The Sterling strategy for investor confidence
As Jamaica entered the 21st century reeling from the financial crisis of the 1990s, Charles Ross, Winston Hepburn, and Wallace Nelson identified a gap in the local market for sound long-term fixed-income investments.
The three friends, who shared an interest in investing, joined forces to create Sterling Asset Management Limited (Sterling) in September 2000 and began operating in March 2001 as a licensed securities dealer, aiming to provide a secure investment environment following the economic turmoil that led to the disappearance of 10 Jamaican financial institutions and significant losses for investors.
“The business started very small,” related Ross, who, in addition to being one of the founding directors, also serves as the company’s president and CEO. “Winston’s fiancé at the time, Mildred Moss, was working in the financial sector and she and I became the first full-time employees of Sterling. We set up office at 24 Trafalgar Road and at the end of our first year of operation we had four full-time employees and one person who worked for us part-time. At that time our assets under management totalled about $263 million.”
Ross co-founded Sterling in the mid-stage of his career at around 45 years old. He had spent nine years at Private Sector Organisation of Jamaica (PSOJ) and was working as a consultant. Motivated by the desire to invest his savings for his children’s education and future pension, Ross decided to start the company.
“Today, 21 years later, we have 23 employees and over $60 billion in assets under management,” the CEO disclosed. “We have a relatively small client base of less than 2000 persons, who are highly educated, very discerning, and who invest significant sums with us.”
Sterling promotes itself as a provider of “bespoke investment management”, meaning it offers highly personalised and customised services to each client. This involves tailoring investment strategies and selecting securities based on the individual client’s risk appetite and specific investment objectives. The aim is to create a unique and tailored investment portfolio that aligns with the client’s financial goals.
“We also have a very specific focus, which is on providing high-risk adjusted returns on medium to long-term fixed income investments,” Ross said. “These investments are usually denominated in US dollars and are found mostly in the international capital markets.”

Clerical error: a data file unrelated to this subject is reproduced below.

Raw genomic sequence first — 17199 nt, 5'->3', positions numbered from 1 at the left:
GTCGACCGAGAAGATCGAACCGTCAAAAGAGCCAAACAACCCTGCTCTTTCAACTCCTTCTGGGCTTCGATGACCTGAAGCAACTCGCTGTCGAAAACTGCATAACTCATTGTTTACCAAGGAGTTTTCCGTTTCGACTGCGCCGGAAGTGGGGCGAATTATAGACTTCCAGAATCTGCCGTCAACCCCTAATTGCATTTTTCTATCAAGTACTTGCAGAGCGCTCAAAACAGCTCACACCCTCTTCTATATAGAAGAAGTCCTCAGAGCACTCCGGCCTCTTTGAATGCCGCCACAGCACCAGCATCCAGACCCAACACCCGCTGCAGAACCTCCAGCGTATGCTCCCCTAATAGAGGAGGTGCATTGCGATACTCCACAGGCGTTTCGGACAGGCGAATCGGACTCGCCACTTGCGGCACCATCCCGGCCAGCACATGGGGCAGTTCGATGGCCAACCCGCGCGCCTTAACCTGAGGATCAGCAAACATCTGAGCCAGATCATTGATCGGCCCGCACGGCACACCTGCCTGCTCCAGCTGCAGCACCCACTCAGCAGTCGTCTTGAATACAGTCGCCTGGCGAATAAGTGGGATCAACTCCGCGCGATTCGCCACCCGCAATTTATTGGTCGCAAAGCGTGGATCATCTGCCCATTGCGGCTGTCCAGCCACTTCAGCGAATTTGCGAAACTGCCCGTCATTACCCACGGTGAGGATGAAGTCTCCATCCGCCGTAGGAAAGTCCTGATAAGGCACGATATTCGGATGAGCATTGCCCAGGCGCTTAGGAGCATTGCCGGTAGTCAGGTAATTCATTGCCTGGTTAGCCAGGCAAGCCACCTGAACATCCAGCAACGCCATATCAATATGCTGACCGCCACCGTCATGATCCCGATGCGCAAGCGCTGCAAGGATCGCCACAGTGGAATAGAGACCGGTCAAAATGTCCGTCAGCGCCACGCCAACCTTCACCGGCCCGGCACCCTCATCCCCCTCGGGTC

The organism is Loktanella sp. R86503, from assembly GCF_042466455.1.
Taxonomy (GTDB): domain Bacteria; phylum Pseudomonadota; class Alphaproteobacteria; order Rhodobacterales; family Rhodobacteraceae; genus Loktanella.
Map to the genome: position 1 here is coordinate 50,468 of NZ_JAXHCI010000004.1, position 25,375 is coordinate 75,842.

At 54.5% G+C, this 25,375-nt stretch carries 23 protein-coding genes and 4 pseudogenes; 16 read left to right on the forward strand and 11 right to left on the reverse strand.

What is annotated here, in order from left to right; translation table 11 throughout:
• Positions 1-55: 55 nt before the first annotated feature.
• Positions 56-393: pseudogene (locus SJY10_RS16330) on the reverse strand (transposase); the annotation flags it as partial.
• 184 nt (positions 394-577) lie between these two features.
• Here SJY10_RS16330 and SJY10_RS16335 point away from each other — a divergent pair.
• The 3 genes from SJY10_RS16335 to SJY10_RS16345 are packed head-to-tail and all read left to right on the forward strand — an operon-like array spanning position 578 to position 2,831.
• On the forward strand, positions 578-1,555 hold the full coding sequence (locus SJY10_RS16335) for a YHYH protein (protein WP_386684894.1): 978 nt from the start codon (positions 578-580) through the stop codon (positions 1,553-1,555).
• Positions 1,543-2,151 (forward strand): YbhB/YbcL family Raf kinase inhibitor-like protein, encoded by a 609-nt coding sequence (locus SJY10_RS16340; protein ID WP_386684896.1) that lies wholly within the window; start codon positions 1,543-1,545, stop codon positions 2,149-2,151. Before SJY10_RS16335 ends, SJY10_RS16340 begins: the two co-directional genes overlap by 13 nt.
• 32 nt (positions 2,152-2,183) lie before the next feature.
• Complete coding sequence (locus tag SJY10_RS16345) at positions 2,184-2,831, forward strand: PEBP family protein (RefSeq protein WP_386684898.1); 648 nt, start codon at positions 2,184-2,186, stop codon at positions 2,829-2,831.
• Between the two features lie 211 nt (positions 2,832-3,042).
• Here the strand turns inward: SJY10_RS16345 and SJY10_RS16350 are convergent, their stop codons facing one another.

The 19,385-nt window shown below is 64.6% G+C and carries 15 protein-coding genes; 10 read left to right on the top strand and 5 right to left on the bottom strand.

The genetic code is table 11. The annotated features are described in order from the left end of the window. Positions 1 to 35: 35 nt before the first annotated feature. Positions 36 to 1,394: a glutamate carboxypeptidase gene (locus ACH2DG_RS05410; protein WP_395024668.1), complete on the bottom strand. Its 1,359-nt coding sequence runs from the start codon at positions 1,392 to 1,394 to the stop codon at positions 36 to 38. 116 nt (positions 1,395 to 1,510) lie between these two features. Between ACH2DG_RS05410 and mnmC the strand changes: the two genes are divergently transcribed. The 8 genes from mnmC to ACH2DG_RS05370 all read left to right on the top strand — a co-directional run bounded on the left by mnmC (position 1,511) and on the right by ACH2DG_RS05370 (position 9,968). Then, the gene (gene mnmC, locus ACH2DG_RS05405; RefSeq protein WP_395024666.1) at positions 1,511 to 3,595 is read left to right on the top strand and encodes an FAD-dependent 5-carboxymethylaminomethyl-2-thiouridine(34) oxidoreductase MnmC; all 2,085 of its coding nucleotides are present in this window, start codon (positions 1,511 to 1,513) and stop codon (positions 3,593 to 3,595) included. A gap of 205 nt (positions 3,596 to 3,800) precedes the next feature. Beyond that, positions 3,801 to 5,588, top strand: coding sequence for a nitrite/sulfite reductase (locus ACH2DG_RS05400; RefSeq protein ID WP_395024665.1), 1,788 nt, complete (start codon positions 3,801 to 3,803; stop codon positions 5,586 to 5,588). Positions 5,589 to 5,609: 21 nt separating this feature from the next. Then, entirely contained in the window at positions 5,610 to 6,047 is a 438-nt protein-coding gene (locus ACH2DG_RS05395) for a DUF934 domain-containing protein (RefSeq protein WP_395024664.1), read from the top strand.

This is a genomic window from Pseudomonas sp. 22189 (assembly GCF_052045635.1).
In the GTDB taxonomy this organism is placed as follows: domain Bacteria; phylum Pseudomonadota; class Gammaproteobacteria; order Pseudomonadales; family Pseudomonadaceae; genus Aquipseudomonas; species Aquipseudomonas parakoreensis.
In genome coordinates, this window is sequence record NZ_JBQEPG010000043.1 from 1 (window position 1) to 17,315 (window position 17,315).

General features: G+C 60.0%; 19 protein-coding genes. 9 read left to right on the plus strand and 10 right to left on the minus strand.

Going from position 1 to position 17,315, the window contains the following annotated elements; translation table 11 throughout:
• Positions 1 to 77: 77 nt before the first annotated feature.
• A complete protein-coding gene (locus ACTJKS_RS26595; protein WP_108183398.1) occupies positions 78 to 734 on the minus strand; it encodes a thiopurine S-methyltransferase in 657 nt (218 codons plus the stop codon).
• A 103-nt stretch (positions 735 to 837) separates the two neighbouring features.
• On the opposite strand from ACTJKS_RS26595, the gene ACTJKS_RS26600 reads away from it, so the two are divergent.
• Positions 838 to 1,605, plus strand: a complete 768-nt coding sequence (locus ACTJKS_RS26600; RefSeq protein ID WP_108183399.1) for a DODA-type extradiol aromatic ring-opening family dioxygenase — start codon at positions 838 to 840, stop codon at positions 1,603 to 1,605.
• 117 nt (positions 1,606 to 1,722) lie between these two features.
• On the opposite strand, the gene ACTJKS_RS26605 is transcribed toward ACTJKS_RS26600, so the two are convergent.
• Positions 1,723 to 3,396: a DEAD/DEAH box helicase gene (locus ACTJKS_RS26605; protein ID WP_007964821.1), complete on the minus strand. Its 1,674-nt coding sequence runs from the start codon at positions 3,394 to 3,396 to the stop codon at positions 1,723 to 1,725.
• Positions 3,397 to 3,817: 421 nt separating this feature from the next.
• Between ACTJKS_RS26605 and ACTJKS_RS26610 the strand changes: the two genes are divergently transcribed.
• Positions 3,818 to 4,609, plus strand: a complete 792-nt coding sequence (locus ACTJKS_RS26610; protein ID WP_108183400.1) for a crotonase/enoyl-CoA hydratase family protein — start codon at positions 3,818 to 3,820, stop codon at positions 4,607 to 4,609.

Sterling’s investment instruments, products, and services revolve around global US-dollar bonds, mutual funds, and personalised investment planning. Ross puts a lot of emphasis on the personal aspect of the business, which distinguishes it in the market.
“We also differ from our competitors in the level of service that we provide and the quality of the advice that we give to them,” he insisted. “We are also accessible to our clients. Our phones are always answered by a person, and Elisa, who manages our office and mans the front desk, knows most of our clients by name. Our team is made up of highly educated professionals and clients have access to not only their account executives, or personal financial planners, but also to the traders or the CEO if that will help them with making their investment decisions.”
This tailored approach to investing coupled with products that provide a certain level of security is what has spurred Sterling’s growth over the years, according to Ross.
“Many of our clients are over 50 and are either in retirement or saving and investing towards retirement,” the CEO revealed. “Preservation of principal and secure steady income are priorities for them, and these are important facets of the products that we offer.”
“The other thing, too, is that there’s a strong correlation between people’s age and their wealth,” he pointed out. “So that you find that older people have more money to invest and to do other things. And so we really found a very, very fertile market among the client base that we developed.”